Theresa May and Amber Rudd probably wouldn’t like me. An international student, using the NHS, receiving Student Funds, don’t pay taxes, and I work a job – I am by all accounts a leech on the welfare system of the UK. There’s something strangely refreshing about knowing that these two women – two of the most powerful women in Westminster, wouldn’t really get along with me. I’m not so sure why – I think I’m an okay guy, but I suppose this just fits the current political climate in UK nowadays: A deep nationalistic push from all sides of the political spectrum, underpinned by anti-immigration rhetoric.
Brexit happened, and the UK will now leave an organisation dedicated to inter-European cooperation on the economy, climate, environment and health, external relations and security, justice and migration. UKIP won four million votes: Farage, in between trying to be that guy we all would have a pint with, has convinced large swaths of the country that the out of touch elite have opened the immigration floodgates, placing pressure on services, denying jobs to native Britons. It is not enough these days to be a patriot – now that patriotism must come at expense of someone else, and the longer Ms. Rudd talks, the more inflamed this patriotism becomes, on its way to becoming something darker and nastier.
The UK is a wonderful place. I’ve met some of my best friends here; I am studying at a world class university, and would happily make my future here after I graduate. Yet over my three years studying here the impression given is that I am not welcome. I should not get a job and contribute to the British economy, or to enrich the culture, politics, or any number of other areas of societal life that I could by remaining here. Part of the reason I chose to come here is because I wanted to live and study in a multi-cultural country, one that was proud to welcome all who would seek entry, where intellectuals and refugees alike have been welcomed, a country where nationality was an interesting bullet point, not a damning headline, and yet I fear that that has been lost.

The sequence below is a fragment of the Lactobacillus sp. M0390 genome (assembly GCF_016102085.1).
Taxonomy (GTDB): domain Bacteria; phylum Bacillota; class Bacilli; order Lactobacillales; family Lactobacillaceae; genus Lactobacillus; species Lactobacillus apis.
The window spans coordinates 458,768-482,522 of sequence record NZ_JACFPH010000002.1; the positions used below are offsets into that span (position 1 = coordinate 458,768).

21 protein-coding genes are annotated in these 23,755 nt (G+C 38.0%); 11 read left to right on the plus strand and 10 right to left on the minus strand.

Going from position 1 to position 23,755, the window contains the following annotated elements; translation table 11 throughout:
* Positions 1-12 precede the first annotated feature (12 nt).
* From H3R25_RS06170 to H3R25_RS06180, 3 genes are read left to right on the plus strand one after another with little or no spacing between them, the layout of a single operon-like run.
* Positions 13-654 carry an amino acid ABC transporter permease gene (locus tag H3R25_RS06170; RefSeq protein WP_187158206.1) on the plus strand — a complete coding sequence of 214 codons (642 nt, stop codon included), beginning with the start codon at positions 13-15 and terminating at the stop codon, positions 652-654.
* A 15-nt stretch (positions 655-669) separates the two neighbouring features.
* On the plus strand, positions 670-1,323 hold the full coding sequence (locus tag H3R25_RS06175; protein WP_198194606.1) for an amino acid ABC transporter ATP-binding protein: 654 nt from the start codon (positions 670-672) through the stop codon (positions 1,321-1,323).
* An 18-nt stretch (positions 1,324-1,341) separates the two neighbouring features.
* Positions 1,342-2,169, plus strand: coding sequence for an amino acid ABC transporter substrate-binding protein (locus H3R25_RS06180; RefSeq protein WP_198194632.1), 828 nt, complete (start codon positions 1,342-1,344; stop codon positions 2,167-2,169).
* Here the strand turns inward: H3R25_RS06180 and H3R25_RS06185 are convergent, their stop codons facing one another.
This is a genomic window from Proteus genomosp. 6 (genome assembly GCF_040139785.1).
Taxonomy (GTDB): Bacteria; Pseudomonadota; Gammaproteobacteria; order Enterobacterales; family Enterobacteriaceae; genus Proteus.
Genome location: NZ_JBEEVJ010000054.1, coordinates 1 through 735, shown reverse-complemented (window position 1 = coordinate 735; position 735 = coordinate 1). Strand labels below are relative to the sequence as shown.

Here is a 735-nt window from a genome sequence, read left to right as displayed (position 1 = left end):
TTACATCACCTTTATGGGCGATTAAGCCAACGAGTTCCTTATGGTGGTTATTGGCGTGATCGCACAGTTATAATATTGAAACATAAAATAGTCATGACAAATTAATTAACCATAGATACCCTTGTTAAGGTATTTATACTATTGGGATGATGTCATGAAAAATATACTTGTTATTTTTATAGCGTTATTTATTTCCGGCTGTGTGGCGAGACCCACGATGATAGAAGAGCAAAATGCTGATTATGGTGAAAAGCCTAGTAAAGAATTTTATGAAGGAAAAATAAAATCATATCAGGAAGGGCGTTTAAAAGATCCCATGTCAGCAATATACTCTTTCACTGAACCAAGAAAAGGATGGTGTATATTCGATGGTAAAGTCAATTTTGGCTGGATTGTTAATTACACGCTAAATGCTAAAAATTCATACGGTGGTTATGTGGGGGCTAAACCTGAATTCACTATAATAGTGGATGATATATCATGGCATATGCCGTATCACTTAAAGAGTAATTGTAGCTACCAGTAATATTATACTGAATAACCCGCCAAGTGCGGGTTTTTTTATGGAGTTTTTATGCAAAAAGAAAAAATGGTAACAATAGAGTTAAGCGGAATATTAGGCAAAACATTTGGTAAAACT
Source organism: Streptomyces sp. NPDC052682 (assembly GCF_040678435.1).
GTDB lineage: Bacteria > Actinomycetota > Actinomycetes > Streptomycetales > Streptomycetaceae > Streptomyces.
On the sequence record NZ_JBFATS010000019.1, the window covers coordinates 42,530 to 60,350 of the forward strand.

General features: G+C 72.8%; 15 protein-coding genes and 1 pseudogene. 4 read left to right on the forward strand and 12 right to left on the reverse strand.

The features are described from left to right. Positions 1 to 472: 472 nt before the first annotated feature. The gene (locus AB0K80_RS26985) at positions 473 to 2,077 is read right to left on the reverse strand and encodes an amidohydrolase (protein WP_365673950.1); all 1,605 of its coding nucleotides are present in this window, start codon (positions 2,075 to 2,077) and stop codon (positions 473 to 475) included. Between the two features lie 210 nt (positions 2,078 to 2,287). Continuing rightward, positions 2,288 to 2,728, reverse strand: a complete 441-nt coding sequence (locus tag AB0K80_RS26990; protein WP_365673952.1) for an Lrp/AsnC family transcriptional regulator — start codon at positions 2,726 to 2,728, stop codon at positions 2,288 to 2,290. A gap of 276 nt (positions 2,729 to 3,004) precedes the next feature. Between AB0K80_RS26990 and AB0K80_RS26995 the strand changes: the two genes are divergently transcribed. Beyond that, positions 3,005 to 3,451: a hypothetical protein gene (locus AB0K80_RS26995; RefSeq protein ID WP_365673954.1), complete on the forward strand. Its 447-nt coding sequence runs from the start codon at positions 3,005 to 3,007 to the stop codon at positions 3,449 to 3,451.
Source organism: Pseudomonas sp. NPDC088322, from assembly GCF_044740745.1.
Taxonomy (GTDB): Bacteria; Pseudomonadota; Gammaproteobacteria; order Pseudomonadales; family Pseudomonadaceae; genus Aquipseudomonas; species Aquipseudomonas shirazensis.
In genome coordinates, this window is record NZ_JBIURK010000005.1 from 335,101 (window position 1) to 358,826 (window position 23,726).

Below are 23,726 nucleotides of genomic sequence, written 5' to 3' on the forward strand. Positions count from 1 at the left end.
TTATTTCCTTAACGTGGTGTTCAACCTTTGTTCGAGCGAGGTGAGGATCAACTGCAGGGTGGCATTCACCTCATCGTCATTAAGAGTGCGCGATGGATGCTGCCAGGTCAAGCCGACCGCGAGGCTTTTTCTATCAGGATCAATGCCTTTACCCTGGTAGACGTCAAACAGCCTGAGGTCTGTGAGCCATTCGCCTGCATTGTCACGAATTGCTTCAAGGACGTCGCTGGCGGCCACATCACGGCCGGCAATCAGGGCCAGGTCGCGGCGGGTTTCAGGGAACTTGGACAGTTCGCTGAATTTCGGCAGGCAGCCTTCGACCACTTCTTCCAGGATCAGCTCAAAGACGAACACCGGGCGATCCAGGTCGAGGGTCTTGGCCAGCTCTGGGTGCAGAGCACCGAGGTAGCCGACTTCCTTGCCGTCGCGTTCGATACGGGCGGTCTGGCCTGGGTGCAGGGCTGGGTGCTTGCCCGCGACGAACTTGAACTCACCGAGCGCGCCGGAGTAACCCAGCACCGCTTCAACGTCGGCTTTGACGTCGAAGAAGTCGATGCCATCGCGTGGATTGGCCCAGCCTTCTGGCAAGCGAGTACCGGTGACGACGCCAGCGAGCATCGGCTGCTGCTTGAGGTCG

Like it or not globalisation has happened – the world has gotten smaller, and yet it remains as big as it’s ever been. May and Rudd’s approach to immigration and international students is frighteningly out of touch, and desperately in need of revaluation. The rhetoric does not match the facts – immigrants perform jobs Britons won’t do and can’t do, but you don’t get more Britons in these jobs by kicking the immigrants out: that just leads to industries being understaffed and underqualified, in which case no one wins. Internationals contribute at least £7bn a year to the UK economy according to Universities UK, and many of us do not remain in the UK, instead taking the skills and talents earned back to our home countries to benefit them instead.
I want to stay, but if the anti-immigration push continues with the intensity it’s been going at in the recent months I’ll need to seriously reconsider that decision. So please Theresa – have a sit down and a cup of tea with me. I promise I’m not out for your job.